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In Romeo and Juliet, how did Romeo get the bottle of poison?
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High School Teacher
You will find the answer to this question in Act V scene 1. Here we see a grief-stricken Romeo, determined to "lie" with his Juliet that very evening. He is planning to commit suicide and die next to her body, which he thinks is already dead. For this purpose, he looks out an Apothecary, who has poison to sell, even though it is illegal to sell it is Mantua:
I do remember an apothecary,
And hereabouts 'a dwells, which late I noted
In tattered weeds, with overwhelming brows,
Culling of simples. Meager were his looks,
Sharp misery had worn him to the bones;
And in his needy shop a tortoise hung,
An alligator stuffed, and other skins
Of ill0shaped fishes; and about his shelves
A beggarly account of empty boxes...
Because of the poverty of the Apothecary, Romeo knows that he will be able to buy the poison he is after because the Apothecary will want the money. It is therefore the Apothecary that supplies Romeo with the poison that he needs to take his own life and be united with his true love Juliet for all eternity.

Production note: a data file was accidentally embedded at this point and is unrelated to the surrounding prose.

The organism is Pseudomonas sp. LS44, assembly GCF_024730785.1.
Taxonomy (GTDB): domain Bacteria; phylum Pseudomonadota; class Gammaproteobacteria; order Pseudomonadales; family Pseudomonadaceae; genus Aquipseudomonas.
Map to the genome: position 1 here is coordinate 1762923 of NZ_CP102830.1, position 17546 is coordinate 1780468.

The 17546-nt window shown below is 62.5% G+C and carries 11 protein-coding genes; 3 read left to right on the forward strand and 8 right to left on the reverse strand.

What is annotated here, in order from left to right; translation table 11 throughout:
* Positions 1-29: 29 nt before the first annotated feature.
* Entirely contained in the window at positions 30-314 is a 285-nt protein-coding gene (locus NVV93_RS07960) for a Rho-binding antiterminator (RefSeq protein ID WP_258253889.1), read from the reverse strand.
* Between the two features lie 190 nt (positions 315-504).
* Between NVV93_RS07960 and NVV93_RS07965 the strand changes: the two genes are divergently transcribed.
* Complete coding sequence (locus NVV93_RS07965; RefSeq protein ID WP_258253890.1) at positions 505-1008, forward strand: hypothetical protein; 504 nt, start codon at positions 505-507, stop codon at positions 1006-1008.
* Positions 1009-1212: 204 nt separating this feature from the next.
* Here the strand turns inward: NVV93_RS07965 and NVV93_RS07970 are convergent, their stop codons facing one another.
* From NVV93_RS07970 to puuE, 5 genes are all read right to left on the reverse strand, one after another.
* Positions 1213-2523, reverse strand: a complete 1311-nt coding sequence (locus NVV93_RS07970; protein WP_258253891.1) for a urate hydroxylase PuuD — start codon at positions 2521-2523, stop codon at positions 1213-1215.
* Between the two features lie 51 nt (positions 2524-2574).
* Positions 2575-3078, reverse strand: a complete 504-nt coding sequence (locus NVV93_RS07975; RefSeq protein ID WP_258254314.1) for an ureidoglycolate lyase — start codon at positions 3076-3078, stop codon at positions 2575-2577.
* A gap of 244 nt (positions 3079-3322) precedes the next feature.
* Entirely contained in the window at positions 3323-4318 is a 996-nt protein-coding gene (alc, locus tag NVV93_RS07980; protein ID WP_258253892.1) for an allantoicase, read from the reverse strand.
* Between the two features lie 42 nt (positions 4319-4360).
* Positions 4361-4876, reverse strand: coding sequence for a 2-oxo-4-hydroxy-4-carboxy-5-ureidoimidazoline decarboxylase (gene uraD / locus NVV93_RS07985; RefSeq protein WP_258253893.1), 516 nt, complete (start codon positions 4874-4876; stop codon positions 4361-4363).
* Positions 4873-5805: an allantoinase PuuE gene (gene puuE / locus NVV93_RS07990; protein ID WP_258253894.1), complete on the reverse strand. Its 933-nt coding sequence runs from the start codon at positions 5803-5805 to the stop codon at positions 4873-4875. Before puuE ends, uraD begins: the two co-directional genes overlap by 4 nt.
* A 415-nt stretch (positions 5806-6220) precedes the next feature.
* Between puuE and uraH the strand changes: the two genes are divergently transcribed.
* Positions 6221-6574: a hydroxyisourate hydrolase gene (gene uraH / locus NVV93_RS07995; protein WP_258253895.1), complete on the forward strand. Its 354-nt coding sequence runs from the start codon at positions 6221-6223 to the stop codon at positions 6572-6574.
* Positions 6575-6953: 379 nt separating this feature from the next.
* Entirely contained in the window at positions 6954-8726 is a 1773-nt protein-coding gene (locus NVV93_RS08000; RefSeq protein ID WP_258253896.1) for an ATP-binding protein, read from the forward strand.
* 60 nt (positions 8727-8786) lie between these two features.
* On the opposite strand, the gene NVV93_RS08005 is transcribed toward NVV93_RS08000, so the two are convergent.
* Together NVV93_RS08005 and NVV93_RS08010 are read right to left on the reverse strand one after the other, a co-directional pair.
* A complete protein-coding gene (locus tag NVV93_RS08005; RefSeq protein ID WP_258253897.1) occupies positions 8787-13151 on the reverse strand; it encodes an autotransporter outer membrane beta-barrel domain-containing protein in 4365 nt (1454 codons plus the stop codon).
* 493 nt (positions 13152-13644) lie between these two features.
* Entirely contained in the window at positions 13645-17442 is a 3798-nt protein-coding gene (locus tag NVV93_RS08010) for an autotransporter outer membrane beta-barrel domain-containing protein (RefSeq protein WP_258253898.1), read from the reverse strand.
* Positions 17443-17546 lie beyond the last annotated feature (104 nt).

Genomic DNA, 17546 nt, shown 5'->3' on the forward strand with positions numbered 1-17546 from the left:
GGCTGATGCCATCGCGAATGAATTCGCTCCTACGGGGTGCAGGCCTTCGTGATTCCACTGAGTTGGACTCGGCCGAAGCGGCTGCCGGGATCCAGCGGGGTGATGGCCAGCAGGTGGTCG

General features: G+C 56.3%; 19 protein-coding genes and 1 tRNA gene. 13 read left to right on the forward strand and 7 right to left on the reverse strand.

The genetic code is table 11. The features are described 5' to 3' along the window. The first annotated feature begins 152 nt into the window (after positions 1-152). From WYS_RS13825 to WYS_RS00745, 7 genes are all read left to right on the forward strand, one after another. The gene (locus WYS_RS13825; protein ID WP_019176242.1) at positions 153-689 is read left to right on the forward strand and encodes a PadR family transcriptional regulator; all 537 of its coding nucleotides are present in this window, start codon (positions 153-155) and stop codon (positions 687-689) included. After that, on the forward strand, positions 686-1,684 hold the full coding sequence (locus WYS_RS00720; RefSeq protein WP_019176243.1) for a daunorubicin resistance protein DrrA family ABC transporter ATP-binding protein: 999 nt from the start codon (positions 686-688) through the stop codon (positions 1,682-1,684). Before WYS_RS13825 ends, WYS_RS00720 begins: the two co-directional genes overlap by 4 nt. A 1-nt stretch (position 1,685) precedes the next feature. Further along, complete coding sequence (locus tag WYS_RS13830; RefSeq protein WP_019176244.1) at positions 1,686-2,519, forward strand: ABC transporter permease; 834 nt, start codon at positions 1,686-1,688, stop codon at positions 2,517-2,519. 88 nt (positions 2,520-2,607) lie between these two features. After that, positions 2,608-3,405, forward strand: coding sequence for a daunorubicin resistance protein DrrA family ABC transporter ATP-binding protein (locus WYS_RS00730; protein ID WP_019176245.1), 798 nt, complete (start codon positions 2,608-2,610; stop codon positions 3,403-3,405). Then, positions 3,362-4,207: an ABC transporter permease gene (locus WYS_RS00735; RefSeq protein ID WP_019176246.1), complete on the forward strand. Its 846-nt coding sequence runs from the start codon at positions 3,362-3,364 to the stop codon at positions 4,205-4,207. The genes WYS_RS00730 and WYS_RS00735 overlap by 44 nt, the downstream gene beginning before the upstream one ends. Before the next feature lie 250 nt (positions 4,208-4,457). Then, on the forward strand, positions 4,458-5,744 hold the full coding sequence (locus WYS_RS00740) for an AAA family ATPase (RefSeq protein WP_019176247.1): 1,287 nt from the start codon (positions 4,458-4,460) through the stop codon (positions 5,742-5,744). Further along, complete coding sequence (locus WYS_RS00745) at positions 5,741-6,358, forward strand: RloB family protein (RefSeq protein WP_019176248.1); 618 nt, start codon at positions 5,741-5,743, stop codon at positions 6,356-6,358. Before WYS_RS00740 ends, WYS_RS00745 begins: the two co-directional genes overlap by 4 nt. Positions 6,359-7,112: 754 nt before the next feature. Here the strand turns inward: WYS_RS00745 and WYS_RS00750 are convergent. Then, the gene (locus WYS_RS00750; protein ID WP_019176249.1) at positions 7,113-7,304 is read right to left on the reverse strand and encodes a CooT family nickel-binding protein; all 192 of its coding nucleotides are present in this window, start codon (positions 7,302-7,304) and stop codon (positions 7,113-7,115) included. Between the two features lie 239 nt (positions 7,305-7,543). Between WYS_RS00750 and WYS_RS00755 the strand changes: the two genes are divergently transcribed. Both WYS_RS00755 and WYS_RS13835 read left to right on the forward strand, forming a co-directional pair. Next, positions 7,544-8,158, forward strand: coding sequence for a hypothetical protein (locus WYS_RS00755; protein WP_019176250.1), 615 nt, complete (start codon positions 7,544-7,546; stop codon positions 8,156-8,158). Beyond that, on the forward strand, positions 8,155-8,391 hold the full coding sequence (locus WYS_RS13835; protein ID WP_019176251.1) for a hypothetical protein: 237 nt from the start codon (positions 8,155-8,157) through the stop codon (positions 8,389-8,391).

Posted by accessteacher on December 12, 2010 at 12:26 AM (Answer #1)
High School Teacher
In Shakespeare's Romeo and Juliet, Romeo, believing Juliet is dead, visits an apothecary in Mantua to buy poison.
Through the unfortunate misadventures of these "star-crossed lovers," Romeo is unaware that Juliet has taken a sleeping potion provided by Friar Lawrence so she can avoid marrying Paris. (This all takes place after Romeo has been banished from Verona for killing Tybalt.)
"Apothecary" is another name for a druggist. It is important to note that it is illegal for an apothecary to sell poison in this city.
Such mortal drugs I have, but Mantua's law
Is death to any he that utters them. (66-67)
However, Romeo, upon entering the man's shop in Act Five, scene one, notices how poor business has been. In fact, the man is starving.
Art thou so bare and full of wretchedness,
and fear'st to die? Famine is in thy cheeks,
Need and oppression starveth in thy eyes,
Contempt and beggary hangs upon thy back. (68-71)
Romeo argues that the druggist will definitely die of starvation by not taking Romeo's money, or he can take a chance, not get caught, and live. The apothecary, on principle, dislikes taking Romeo's gold, but in light of his condition of near-starvation, he accepts, selling Romeo a potent potion that will quickly end one's life.
It is this poison, of course, that will end Romeo's life.
Posted by booboosmoosh on December 21, 2010 at 12:18 PM (Answer #2)
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